March (No. 494)
Movie reminder of SCIRO foresight
The advent of the popular film,The Motorcycle Diaries, to Australian theatres serves to remind us how lucky this countryís wine industry really is.
Because I was involved in the importation of the first commercial grape machine harvester, I can assert it was the hero, Che Guevara, who afforded us world leadership in mechanical harvesting of grapes and the consequent economic advantage which led to our current global status. Letís be honest, we would never have picked the grapes manually in our far-flung regions during recent decades.
About 1969, Guevara had organised the Mexican labour force that used to pick the grapes of California to such a degree, that its wine industry agreed not to use the newly-invented mechanical harvester.
To the credit of our CSIRO scientists, John Possingham and Peter May, they sought the prototype and the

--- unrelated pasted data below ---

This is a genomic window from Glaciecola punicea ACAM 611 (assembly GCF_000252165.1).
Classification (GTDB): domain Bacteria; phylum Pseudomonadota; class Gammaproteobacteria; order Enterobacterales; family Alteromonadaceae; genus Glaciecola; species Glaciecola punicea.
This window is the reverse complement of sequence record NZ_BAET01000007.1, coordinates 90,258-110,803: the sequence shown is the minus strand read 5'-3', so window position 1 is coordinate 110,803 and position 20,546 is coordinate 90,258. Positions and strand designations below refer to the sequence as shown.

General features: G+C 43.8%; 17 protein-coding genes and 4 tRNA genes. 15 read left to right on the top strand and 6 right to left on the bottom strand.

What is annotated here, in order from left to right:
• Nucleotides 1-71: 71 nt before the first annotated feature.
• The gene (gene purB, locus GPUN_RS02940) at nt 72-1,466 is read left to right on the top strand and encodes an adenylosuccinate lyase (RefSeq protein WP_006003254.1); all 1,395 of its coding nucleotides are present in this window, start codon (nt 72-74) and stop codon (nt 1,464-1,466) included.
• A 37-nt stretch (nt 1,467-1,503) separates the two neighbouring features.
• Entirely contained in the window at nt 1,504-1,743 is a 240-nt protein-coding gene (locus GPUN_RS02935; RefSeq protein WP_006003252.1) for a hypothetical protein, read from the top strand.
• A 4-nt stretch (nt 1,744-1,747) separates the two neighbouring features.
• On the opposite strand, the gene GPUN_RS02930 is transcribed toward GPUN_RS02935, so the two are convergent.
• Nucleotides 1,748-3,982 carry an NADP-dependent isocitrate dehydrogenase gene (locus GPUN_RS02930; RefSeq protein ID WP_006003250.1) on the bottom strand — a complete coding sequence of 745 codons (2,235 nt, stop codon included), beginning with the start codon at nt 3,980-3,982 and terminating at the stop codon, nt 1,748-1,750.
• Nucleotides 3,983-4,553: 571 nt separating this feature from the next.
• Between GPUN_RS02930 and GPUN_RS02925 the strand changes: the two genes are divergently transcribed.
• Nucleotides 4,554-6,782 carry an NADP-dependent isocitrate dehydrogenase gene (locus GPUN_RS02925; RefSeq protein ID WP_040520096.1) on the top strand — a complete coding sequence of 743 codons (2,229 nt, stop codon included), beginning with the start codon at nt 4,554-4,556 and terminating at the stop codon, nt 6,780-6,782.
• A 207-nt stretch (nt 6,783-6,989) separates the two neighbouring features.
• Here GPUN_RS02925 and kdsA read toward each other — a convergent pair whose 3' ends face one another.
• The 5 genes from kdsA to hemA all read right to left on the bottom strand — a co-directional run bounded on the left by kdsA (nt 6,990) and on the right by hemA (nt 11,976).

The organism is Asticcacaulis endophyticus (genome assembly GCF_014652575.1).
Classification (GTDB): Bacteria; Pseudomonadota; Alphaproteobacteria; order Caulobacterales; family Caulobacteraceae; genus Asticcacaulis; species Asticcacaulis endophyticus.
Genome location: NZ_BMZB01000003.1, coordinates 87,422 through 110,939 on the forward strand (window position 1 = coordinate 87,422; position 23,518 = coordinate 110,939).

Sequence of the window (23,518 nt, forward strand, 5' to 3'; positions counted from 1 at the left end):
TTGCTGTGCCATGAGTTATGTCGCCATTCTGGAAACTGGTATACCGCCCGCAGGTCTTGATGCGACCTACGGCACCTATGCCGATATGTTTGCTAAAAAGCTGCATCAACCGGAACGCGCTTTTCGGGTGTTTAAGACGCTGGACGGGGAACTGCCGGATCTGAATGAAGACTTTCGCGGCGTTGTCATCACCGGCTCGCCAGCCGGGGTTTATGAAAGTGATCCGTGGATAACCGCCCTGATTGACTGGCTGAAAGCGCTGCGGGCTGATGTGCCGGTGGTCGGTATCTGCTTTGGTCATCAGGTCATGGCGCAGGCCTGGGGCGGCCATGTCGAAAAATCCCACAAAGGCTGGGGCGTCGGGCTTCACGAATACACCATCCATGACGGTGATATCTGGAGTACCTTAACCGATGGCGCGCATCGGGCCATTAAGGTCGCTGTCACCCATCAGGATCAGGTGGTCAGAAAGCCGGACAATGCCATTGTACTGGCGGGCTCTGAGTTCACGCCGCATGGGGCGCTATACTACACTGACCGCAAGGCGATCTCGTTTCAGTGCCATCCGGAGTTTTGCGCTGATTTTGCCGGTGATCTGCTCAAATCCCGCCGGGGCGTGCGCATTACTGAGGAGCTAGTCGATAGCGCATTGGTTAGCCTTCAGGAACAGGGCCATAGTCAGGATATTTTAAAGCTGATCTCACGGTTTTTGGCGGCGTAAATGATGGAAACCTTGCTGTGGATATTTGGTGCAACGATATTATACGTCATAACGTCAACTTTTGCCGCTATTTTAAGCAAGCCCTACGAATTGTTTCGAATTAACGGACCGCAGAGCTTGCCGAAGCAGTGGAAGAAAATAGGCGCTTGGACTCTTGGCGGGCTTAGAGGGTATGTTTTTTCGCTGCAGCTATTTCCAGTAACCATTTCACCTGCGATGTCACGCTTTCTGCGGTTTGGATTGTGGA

University of California and Cornell University actually gave it to them. Then, with inspired help from important Government officials, especially Clive Garrow, the three-tonne machine was flown to Australia in time to catch the 1969 vintage.
Current viticulturists and oenologists should know that this enlightened leadership happened at a time when industry leaders questioned why we were wasting money researching mechanical harvesting! The CSIRO was the butt of much wine-writer criticism, but today the French arguably pick a higher percentage mechanically than we do.
Ian Hickinbotham RD Oen OAM